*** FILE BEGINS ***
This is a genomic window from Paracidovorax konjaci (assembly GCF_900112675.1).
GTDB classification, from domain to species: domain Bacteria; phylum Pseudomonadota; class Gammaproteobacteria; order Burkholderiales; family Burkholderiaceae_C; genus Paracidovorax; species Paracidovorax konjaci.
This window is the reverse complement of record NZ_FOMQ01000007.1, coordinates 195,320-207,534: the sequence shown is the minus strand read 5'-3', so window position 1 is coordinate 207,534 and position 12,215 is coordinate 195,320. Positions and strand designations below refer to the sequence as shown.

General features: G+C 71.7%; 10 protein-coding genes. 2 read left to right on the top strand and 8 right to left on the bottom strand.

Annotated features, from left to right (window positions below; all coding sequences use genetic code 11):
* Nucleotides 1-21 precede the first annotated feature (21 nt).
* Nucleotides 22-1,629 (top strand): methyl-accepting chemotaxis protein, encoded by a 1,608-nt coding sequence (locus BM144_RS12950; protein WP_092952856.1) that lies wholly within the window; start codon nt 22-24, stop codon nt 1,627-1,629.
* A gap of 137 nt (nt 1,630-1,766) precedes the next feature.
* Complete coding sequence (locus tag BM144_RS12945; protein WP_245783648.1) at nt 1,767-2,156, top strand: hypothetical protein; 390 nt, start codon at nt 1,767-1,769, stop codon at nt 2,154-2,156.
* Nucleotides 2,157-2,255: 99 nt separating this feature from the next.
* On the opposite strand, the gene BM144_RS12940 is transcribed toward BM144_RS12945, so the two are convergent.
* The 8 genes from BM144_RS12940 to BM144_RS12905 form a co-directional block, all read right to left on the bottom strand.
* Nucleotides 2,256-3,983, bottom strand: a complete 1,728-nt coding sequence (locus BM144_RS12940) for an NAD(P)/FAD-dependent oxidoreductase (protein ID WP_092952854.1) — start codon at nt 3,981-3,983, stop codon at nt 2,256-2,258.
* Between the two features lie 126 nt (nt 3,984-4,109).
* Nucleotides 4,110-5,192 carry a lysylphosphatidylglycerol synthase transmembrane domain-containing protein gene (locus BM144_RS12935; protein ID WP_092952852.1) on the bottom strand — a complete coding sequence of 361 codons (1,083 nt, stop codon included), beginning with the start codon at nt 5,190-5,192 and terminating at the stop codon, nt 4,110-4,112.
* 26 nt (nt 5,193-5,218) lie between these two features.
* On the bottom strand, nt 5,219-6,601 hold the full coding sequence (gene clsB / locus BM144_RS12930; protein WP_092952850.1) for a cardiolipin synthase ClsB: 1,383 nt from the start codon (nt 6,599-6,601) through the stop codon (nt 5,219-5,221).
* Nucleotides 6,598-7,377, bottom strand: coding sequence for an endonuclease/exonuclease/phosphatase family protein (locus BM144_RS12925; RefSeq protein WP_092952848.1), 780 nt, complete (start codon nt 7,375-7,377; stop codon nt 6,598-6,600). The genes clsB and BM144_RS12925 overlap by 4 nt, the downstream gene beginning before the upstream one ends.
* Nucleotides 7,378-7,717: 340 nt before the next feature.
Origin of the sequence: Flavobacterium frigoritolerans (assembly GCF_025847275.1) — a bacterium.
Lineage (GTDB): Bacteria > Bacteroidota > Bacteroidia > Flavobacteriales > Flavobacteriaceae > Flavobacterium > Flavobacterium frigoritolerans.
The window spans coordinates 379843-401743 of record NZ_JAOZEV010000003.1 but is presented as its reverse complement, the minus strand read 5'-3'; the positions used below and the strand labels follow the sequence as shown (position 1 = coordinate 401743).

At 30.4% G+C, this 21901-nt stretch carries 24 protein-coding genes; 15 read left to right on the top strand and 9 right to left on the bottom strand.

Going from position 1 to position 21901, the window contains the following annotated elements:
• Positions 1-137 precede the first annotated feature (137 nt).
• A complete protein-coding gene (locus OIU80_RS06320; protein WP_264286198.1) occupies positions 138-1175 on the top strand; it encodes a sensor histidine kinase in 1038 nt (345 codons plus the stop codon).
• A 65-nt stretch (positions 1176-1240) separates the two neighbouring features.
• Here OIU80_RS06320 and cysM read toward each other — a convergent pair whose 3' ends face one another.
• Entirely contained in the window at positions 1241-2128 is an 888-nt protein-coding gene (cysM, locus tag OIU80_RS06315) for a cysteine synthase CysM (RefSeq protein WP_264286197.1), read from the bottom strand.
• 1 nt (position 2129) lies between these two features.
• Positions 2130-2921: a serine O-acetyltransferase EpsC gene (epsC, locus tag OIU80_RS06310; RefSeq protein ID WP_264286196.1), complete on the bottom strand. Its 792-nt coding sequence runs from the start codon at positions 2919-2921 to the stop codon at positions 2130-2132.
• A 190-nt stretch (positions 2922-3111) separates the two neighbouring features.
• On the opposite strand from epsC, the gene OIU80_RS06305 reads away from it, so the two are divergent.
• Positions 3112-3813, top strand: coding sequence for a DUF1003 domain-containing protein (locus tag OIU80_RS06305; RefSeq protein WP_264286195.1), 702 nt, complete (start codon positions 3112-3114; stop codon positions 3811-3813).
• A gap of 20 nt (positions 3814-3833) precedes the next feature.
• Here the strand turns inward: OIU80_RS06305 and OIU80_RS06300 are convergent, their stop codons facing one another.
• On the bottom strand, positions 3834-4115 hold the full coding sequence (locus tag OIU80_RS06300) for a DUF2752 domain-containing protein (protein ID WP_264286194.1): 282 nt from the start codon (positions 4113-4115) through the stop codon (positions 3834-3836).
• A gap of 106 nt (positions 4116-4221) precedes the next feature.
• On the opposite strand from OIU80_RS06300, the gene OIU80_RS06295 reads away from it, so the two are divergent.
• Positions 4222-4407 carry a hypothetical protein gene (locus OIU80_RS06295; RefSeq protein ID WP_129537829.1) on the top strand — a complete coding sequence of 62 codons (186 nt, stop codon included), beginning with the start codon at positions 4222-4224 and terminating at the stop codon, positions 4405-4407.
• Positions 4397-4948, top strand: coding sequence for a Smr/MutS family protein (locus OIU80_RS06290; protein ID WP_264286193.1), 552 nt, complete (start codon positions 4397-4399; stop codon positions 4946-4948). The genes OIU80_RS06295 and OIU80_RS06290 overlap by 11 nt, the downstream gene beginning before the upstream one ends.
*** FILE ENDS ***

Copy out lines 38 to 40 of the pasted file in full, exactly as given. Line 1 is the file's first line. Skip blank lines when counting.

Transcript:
• A gap of 106 nt (positions 4116-4221) precedes the next feature.
• On the opposite strand from OIU80_RS06300, the gene OIU80_RS06295 reads away from it, so the two are divergent.
• Positions 4222-4407 carry a hypothetical protein gene (locus OIU80_RS06295; RefSeq protein ID WP_129537829.1) on the top strand — a complete coding sequence of 62 codons (186 nt, stop codon included), beginning with the start codon at positions 4222-4224 and terminating at the stop codon, positions 4405-4407.